Extortionate rates in Mecca an obstacle to Ramadan pilgrims
by Staff Reporter
Greedy hoteliers and gigantic architecture are undermining the fifth pillar of Islam – the hajj or pilgrimage to Mecca – claim believers.
The commercialisation of religious pilgrimages to the holy cities of Mecca and Medina is stripping the spirituality from the 'trip of a lifetime' obligatory for Muslims.
The reduction of global travel costs and the expansion of the middle class in Muslim countries has increased the traffic for hajj, the pilgrimage to Mecca – and there are rich pickings.
The official Arab News reported on August 7 that Mecca had few hotel vacancies since the beginning of Ramadan this year, despite the astronomically high rent rates for hotel rooms.
It reported: 'Middle-class families cannot afford to stay in hotels close to the Grand Mosque because of high rents that can reach up to Saudi Riyals 7,000 (£1,140) per day.
'Pilgrims, if not immensely rich, complete their Umrah as quickly as possible and leave for Taif or Jeddah, where the rents are affordable. Many have demanded that the government take steps to rein in greedy hotel owners.'
Rates climb according to the proximity of the hotels to the Grand Mosque. For the last week of Ramadan, when Umrah is most popular, 90 percent of rooms have been booked.
Less-affluent pilgrims from South Asia and other Muslims are consigned to hotels or guest houses with a single common bathroom for five to six guest rooms, non-working lifts, and other discomforts.
The hajj is obligatory once in the life of every Muslim who can afford it, and is performed in the final month of the Islamic lunar calendar. Umrah is a shorter version of hajj, which is popular during Ramadan but may be undertaken at any time.
But for Muslim pilgrims, Mecca's recent transformation has caused dismay.
The past tradition in which visitors on hajj or Umrah were accommodated in small, basic rooms, often temporarily in private homes, has given way to luxury hotels that are only available to the well-off.
Said Dr Irfan al-Alawi, Director Executive Director of the Islamic Heritage Research Foundation which has monitored the destruction of sites associated with Mohammed: 'Although many Muslims save throughout their lives for the needed expenses, extortionate hotel rates now make the pilgrimage an experience that is, for the ordinary Muslim, often distressing, rather than spiritually fulfilling.'
Meanwhile, Mecca has seen its real estate value soar in a combination of opportunism and Western-style hubris.
The Saudi-owned Al-Arabiya broadcast network observed on July 28 that Mecca already features the highest real-estate prices in the world.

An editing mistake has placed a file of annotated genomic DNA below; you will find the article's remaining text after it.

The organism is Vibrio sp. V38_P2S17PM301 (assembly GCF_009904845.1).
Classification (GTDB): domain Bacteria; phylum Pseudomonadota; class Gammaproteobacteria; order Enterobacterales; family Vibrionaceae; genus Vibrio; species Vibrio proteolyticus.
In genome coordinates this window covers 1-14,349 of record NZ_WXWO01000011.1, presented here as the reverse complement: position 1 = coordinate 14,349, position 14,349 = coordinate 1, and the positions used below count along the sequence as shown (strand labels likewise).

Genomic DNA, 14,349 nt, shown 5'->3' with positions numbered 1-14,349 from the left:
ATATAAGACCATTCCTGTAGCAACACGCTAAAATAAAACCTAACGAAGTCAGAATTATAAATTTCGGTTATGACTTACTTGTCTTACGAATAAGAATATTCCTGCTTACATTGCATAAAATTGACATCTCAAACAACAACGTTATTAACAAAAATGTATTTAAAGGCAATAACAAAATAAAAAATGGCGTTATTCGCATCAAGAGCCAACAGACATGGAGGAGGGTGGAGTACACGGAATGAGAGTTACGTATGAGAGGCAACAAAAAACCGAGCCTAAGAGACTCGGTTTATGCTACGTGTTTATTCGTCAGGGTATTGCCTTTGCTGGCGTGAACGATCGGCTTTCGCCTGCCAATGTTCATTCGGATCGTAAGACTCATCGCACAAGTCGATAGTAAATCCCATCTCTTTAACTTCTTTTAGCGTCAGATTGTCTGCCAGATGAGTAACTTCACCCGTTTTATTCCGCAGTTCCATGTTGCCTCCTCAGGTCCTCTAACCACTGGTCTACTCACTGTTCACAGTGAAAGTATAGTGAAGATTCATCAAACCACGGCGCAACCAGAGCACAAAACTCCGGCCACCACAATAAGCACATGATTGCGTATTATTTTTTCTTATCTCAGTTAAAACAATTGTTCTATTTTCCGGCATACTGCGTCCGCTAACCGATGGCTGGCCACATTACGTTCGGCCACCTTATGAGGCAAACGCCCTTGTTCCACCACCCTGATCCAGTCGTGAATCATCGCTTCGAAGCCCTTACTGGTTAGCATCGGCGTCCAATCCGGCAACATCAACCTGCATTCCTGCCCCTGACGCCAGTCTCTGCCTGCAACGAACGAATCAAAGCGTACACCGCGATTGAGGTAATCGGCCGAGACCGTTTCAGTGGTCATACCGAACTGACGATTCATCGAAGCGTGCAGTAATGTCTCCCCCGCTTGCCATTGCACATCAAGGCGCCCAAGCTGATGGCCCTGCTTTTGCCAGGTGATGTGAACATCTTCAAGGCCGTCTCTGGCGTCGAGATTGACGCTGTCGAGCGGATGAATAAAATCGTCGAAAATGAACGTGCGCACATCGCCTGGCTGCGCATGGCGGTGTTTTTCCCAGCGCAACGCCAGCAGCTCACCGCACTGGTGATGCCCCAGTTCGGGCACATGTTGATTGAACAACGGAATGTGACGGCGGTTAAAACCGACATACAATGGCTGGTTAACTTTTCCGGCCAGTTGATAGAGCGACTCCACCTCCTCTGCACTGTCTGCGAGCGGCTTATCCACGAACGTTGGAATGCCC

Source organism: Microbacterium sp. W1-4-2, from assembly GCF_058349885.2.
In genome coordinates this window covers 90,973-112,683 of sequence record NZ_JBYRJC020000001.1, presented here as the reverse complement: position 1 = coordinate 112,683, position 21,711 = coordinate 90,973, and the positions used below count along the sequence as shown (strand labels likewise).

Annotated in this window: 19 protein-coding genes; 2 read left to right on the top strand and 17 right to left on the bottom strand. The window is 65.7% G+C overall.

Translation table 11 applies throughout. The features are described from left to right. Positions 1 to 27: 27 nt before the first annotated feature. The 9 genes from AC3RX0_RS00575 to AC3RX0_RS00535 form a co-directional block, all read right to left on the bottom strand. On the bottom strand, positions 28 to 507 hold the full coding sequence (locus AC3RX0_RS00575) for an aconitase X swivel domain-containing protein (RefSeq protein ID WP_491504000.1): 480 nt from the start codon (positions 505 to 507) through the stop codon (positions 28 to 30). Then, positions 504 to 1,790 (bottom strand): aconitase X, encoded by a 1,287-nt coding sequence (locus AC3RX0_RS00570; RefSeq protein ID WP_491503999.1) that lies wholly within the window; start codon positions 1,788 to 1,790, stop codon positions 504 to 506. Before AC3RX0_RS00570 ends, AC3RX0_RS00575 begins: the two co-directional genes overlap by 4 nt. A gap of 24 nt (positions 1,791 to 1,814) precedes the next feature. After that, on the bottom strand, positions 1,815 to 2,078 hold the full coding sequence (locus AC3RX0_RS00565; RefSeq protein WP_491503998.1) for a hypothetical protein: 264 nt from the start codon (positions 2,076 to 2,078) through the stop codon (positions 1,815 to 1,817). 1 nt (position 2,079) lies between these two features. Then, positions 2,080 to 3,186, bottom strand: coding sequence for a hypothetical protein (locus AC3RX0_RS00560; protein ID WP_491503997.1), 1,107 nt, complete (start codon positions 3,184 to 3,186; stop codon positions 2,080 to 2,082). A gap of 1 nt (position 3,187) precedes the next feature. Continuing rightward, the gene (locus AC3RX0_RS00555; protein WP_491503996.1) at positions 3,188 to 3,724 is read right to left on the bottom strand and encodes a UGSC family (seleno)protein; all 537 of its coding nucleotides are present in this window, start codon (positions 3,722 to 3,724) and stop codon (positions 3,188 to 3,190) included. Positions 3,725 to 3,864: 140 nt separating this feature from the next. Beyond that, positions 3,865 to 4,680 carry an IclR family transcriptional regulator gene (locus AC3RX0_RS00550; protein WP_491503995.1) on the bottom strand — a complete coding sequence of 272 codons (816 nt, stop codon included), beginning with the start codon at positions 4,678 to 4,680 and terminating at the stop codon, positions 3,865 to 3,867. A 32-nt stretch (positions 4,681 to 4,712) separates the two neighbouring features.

A large complex of skyscrapers, valued at £3.3 billion, has been erected next to the Grand Mosque in Mecca by the Jabal Omar Development Company. The Jabal Omar scheme includes a promise that a Hilton hotel will operate there, along with 26 more new hotels, and management contracts including Hyatt International and Marriott International.
More projects costed at £12.24 bn are underway in Mecca, with a total of £75 bn in new works anticipated over the coming 10 years.
Some critics have described this refashioning, which includes the destruction of Mecca's historic architectural legacy, as a 'Manhattanisation' inappropriate for a Muslim holy city.
In one of the worst examples of the monuments foisted on the site, the 'Mecca Royal Clock Tower', outside the Grand Mosque, now overlooks the holy Ka'bah that pilgrims will visit, with a clock face many times larger than the Ka'bah itself.
Some Muslims claim it is a direct bid to outdo Greenwich as the internationally agreed centre of world time – a point reinforced by its remarkable likeness to Westminster's St Stephen's Tower which houses Big Ben, and to the Empire State Building.
In the weekend edition of the London Financial Times for August 6/7, the columnist Christopher Caldwell commented on plans for construction of a mile-high 'Kingdom Tower' in Jeddah, Saudi Arabia, by the billionaire prince Alwaleed bin Talal.
Caldwell and others have noted the irony that this concept for the world's tallest building includes participation by the Saudi Binladin Group, a construction and investment holding, almost one decade after Osama Bin Laden, a scion of the family controlling that enterprise, realised the destruction by terrorism of the world's then-highest structures, the World Trade Centre in Manhattan.
Dr Al-Alawi believes there is a more appropriate parallel than Manhattan: 'The Saudi lust for architectural size, with disregard for heritage or harmony, more resembles the gigantism characteristic of Soviet Communism.'
Prior to the conquest in 1924-25 of Mecca and Medina by the Sa'ud family and its allies in the Wahhabi sect, the walls of the Grand Mosque were no higher than the roof of the Ka'bah.
The Saudis, with the eventual participation of the aforementioned Binladin Group, extended the minarets and walls of the mosque to diminish the Ka'bah. Now the Ka'bah is dwarfed by the clock tower that is not even part of the mosque.
Sa'ad Jameel Al-Qurashi, Chairman of the National Committee for Hajj and Umrah, which is supposed to function for religious purposes, remarked, 'The large influx of Umrah performers and visitors has increased the returns of hotels, residential units, restaurants and malls.'
Said Dr Al-Alawi: 'The central spiritual sites and observances in Islam have been converted into pretexts for a tourist business without any effective opposition from the believers, their spiritual leaders, or their political rulers.'
Related Topics: Irfan Al-Alawi, Saudi Arabia, Wahhabism, WahhabiWatch receive the latest by email: subscribe to the free center for islamic pluralism mailing list
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